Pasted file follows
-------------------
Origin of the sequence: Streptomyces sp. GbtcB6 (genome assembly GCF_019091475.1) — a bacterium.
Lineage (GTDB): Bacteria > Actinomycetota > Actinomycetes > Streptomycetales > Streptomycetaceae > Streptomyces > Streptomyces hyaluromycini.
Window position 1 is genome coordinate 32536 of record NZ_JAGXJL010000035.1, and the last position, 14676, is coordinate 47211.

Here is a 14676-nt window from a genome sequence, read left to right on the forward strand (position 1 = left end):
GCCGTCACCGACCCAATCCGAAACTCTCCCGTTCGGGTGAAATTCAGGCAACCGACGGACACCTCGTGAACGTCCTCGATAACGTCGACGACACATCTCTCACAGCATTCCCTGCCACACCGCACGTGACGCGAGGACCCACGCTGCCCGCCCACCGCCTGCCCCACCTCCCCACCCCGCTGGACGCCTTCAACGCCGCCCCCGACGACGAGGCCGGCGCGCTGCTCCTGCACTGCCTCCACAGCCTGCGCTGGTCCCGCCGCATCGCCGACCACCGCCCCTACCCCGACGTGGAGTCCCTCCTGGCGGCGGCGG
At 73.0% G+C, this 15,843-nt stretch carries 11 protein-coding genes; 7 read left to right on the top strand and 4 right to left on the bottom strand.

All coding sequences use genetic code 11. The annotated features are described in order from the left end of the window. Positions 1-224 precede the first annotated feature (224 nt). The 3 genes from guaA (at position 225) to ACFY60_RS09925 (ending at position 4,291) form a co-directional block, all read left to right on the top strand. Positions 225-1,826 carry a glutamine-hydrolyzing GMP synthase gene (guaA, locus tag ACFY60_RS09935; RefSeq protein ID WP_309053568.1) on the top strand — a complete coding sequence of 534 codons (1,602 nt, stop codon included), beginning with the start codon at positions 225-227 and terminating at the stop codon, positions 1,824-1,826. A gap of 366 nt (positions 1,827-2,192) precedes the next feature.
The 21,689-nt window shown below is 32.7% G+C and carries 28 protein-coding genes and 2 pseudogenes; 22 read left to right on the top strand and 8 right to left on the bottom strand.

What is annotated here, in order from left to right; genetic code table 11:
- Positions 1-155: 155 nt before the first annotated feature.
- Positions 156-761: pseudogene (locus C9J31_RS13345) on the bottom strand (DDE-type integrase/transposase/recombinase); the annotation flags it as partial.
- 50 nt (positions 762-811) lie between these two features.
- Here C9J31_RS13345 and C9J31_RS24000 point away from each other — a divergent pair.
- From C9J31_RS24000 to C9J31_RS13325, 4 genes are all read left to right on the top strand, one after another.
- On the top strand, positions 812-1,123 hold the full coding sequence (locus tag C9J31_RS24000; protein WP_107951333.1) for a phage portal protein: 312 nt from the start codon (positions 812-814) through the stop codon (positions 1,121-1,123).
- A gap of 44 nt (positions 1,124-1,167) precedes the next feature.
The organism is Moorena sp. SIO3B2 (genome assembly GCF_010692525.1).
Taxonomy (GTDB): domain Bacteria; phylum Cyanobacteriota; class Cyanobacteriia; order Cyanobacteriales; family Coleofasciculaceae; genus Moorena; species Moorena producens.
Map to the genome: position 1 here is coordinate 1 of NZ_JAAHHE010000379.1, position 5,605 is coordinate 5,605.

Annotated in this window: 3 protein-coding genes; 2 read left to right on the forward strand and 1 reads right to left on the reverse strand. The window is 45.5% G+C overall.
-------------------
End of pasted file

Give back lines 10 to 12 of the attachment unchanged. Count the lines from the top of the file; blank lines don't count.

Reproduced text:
- Positions 1-155: 155 nt before the first annotated feature.
- Positions 156-761: pseudogene (locus C9J31_RS13345) on the bottom strand (DDE-type integrase/transposase/recombinase); the annotation flags it as partial.
- 50 nt (positions 762-811) lie between these two features.